Nearing the end of her Veterinary Medicine Degree Stephanie Fitzgerald takes a look back over her time here in UCD 

With the back broken on the final year slog my focus as of late has been centred on; where to next? It is the first time in my life since I received my offer to do Veterinary Medicine in UCD that I do not have a plan. I am an exceptionally organised person; I enjoy lists, and plans and having every week of the month planned out 18 months in advance; so not knowing where I’ll will be or what I will be doing in 5 months’ time is an ongoing source of anxiety for me. I have looked at jobs in America, Australia, New Zealand, Dubai, and the UK and of course at home here in Ireland. The one thing that all of these jobs have in common is- they’re all equine jobs. I may not know where in the world I am going to be or what I am going to be doing but one thing for certain is that I want to be working with horses.

student vets in scrubs

Throughout my degree I have focused in on horses as a primary area of interest; as my knowledge of veterinary increased and my appreciation for different aspects of the course broadened, my interest in pursuing equine veterinary only increased. Previous to starting veterinary I did horse riding for 10 years and loved being around horses but I had never really pursued anything past riding lessons. I thank god every day that UCD has the flexibility which allows students to focus on what interests us through our preclinical and clinical years a flexibility which has allowed me to follow an equine driven path for the last four and a half years.

It all started in first year; I made the decision to travel to Germany for ten days work experience on a flat racing stud farm. I hadn’t seen thoroughbreds up close since I was very young; they are stunning. There are no other words to describe the grace and power of a thoroughbred. In that ten days I slowly developed my approach to working with horses that were a little more highly strung than the riding school ponies I had been used to. That same summer I was lucky enough to get two weeks work experience in an equine hospital in Kildare; here I was exposed to the massive reaches of equine veterinary; everything from orthopaedics to reproductive examination and emergency surgeries to foal intensive care. Where what we do as vets can have such an impact on these huge, powerful creatures was and still is, utterly fascinating. The variety of the work and the capacity of the treatment carried out in equine hospitals is incredible.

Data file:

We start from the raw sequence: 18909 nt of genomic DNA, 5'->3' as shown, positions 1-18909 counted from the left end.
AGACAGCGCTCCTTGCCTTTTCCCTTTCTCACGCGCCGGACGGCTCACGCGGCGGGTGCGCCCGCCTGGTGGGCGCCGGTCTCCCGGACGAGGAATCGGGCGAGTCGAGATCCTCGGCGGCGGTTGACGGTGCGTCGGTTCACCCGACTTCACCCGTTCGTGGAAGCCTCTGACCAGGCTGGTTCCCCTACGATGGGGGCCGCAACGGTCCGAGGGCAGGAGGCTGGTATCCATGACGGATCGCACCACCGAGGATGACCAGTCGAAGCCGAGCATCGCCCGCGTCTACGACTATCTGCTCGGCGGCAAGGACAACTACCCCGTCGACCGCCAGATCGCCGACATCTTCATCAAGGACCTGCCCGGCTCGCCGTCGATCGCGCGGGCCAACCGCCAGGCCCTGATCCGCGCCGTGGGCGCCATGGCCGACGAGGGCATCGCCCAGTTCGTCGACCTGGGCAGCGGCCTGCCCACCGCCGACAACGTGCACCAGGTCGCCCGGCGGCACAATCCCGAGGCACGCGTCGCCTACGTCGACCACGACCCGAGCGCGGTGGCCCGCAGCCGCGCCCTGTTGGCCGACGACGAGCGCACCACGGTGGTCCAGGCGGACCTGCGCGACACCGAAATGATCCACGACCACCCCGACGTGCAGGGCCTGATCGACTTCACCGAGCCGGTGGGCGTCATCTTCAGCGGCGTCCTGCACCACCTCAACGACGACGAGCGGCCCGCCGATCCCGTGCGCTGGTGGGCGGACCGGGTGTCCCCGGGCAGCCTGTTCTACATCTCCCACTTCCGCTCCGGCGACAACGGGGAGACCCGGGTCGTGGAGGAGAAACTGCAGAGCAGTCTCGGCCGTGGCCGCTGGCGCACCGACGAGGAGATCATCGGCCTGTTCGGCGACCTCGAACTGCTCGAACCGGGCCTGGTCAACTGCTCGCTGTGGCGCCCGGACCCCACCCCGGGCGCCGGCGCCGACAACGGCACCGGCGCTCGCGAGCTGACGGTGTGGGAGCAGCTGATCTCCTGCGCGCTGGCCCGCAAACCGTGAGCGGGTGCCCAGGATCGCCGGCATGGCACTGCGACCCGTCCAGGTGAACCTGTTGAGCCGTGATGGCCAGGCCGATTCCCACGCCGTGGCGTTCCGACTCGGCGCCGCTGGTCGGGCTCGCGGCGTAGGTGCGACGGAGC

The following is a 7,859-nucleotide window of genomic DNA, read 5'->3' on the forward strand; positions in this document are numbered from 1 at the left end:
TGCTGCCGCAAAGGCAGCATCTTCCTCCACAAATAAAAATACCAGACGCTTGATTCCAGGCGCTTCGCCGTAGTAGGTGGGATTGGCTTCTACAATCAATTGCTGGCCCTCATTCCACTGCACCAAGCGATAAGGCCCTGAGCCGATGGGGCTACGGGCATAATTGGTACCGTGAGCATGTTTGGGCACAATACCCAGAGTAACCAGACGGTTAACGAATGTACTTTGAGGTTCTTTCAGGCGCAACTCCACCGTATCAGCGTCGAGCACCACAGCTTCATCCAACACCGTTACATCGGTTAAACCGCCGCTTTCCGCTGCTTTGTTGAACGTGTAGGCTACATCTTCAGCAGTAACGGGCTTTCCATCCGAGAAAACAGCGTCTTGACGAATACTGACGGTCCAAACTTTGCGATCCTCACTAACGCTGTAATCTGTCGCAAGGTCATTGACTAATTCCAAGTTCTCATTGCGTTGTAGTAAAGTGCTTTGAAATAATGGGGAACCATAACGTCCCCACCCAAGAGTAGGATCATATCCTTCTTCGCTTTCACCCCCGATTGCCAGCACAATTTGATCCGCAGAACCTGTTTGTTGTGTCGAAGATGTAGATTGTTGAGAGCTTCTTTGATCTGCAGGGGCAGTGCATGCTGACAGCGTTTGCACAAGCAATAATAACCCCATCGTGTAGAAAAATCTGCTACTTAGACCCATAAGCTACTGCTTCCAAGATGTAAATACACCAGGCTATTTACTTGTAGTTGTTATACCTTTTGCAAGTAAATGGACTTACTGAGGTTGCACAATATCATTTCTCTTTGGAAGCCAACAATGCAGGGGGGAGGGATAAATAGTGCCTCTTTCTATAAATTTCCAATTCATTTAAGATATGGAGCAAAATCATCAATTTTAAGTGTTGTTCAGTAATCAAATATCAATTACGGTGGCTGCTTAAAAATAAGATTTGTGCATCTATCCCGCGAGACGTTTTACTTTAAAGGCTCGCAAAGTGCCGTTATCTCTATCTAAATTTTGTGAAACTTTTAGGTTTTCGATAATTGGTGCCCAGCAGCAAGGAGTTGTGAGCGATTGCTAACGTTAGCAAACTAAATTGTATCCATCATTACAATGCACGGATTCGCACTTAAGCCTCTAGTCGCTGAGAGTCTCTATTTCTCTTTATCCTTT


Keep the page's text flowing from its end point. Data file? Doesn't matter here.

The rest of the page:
Baby Foal Veterinary

In third year I continued to pursue any opportunity I could to gain experience in equine veterinary as I possibly could; cementing my interest and embellishing the knowledge laid down in lectures. I was also very lucky to have been afforded the opportunity to carry out a research project over the summer of third year. I took this on under the guidance of one of my lecturers and with help from World Horse Welfare Trust; the title of the project was “investigating the relationship between monetary value and welfare status of equines in Ireland”. Through this project I got to visit loads of different equine yards throughout the country. It forced me to delve deeper into the behaviour and welfare of horses and allowed me to develop a much more rounded and comprehensive picture of the industry I was interested in getting in to.